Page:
CVS Caremark’s foray into cost-effectiveness analysis raises questions about the future of prescription medicines in America

September 25, 2018
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Americans spend more on prescription drugs than anyone else in the world. In a move to address this, CVS Caremark announced in August that it would allow self-funded insurers to exclude from their plan any drug launched at a price greater than $100,000 per QALY (quality adjusted life year).1

A bold move in the shift to value-based reimbursement

CVS advertises its program as incentivizing pharmaceutical companies to lower launch prices, pointing to QALYs approaching the $300,000 to $500,000 range, a stark contrast to thresholds on medicine pricing in Europe ranging from $10,000 to $50,000/QALY. The policy will use analyses from the non-profit Institute for Clinical and Economic Review (ICER) but excludes FDA-defined “breakthrough” therapies.1

A controversial announcement

Robert Dubois, MD, PhD, Chief Science Officer of the National Pharmaceutical Council (NPC), criticized the move as being “too much too soon” with the potential to “hamper patients’ access to needed medications”. He points to the many limitations of the QALY and endorses a wider value assessment framework that considers factors like the importance of high cost medicines for inadequately treated illnesses as well as secondary values like increased economic productivity of patients. Some of these are in line with considerations by European organisations like the National Institute for Health and Care Excellence (NICE). He goes further to criticize the threshold of $100,000 per QALY as arbitrary, preferring the approach of tying formulary tiers and co-payments to cost-effectiveness to make a broader set of medicines available.2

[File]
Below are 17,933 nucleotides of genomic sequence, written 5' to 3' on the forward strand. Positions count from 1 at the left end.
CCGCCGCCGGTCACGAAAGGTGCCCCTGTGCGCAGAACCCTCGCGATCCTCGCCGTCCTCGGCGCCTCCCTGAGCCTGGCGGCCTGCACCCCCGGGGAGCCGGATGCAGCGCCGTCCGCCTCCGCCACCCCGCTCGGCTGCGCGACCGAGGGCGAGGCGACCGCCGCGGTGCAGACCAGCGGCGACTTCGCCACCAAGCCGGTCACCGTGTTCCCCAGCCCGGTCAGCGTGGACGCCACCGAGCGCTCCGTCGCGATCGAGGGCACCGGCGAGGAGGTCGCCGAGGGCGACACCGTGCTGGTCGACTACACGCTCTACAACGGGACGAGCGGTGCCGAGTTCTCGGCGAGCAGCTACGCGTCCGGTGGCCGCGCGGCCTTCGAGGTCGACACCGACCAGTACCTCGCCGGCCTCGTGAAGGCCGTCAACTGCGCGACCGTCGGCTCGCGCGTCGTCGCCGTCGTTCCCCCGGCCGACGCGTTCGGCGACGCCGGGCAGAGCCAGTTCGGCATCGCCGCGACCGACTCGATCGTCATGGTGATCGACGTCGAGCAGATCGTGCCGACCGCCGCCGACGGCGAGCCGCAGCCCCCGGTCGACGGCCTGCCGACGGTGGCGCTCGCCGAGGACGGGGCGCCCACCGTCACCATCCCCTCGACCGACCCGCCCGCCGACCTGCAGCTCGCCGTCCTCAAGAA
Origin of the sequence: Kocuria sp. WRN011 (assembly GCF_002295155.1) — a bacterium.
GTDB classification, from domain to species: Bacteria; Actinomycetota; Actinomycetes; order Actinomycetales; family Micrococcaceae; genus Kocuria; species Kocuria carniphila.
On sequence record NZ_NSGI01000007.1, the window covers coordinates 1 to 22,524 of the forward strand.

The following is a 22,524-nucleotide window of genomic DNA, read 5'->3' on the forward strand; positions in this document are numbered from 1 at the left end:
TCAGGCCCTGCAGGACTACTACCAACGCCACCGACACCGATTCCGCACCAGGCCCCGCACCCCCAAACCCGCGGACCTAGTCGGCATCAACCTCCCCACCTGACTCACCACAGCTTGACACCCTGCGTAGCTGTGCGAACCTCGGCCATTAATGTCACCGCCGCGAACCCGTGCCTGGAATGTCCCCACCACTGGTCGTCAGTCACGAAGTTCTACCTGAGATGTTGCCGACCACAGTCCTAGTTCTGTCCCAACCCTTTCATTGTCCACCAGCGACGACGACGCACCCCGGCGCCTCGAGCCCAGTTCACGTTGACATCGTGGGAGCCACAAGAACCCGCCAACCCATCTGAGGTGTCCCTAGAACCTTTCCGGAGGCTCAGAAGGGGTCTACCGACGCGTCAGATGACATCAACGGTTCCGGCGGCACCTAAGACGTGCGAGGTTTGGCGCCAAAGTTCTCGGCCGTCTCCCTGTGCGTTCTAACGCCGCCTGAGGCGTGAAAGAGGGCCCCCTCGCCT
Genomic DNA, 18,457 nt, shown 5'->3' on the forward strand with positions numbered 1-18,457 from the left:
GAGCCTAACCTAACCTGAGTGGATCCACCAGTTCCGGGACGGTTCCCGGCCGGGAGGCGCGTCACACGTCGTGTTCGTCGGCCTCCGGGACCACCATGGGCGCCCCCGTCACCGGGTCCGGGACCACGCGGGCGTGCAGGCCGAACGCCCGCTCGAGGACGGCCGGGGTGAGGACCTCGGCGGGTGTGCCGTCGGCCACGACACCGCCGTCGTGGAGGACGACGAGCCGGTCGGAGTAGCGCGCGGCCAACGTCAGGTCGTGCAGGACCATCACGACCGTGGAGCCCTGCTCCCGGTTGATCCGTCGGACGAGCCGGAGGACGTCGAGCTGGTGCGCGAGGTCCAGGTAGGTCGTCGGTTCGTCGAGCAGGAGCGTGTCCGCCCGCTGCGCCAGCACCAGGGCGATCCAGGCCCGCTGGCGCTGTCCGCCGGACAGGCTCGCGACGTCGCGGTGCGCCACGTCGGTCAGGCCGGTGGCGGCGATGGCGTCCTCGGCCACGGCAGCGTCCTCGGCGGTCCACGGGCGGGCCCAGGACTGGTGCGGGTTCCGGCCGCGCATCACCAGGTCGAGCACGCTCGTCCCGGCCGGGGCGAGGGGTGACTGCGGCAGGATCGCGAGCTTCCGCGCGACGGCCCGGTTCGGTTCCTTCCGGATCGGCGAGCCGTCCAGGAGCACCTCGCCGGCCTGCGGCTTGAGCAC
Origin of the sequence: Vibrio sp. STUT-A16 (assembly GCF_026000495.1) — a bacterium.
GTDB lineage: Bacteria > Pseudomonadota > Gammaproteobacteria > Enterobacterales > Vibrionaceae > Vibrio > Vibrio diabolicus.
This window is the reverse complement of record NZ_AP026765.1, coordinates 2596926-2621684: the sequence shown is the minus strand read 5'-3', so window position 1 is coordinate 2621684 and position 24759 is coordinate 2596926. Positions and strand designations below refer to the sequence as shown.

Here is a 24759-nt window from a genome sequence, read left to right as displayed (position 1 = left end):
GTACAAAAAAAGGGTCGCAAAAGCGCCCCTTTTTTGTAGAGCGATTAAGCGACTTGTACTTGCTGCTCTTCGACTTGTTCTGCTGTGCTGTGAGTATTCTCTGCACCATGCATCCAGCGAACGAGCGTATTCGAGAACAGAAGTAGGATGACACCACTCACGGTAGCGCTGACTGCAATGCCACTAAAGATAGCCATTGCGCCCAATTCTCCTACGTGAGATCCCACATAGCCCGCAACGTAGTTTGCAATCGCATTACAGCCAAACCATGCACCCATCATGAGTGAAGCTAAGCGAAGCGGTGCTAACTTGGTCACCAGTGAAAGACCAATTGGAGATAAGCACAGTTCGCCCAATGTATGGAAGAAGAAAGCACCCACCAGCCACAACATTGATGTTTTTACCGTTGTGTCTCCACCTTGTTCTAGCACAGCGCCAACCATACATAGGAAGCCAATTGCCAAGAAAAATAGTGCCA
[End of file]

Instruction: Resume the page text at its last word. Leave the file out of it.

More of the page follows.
CVS executives hit back, pointing out that the steady increase in launch prices has contributed to the rise in cost per QALY.3 By emphasizing their policy’s potential to push pharmaceutical companies to lower prices, they shift the focus from problems with the cost per QALY approach to the pharmaceutical industry’s role in rising prices.

In Bloomberg, Biopharma Opinion Columnist Max Nisen writes that CVS’s plan lets pharmaceutical companies off too easy, citing the fact that the FDA’s breakthrough designation has been applied to over 50 drugs over the past few years, commonly some of the highest priced on the market.4

Even patient groups have gotten involved, with over 90 advocacy groups writing an opposition letter to CVS stating that the new policy “…discriminates against the chronically ill, the elderly and people with disabilities, using algorithms that calculate their lives as ‘worth less’ “.5 QALY’s are often deemed less valuable as a cost-effectiveness tool for the elderly because of their insensitivity to health status improvements and shorter life expectancy compared with non-elderly.

CVS’s policy raises questions about the fundamental meaning of value

In the context of the move towards value-based care in America, perhaps this was a logical next step. But what does it mean for healthcare going forward?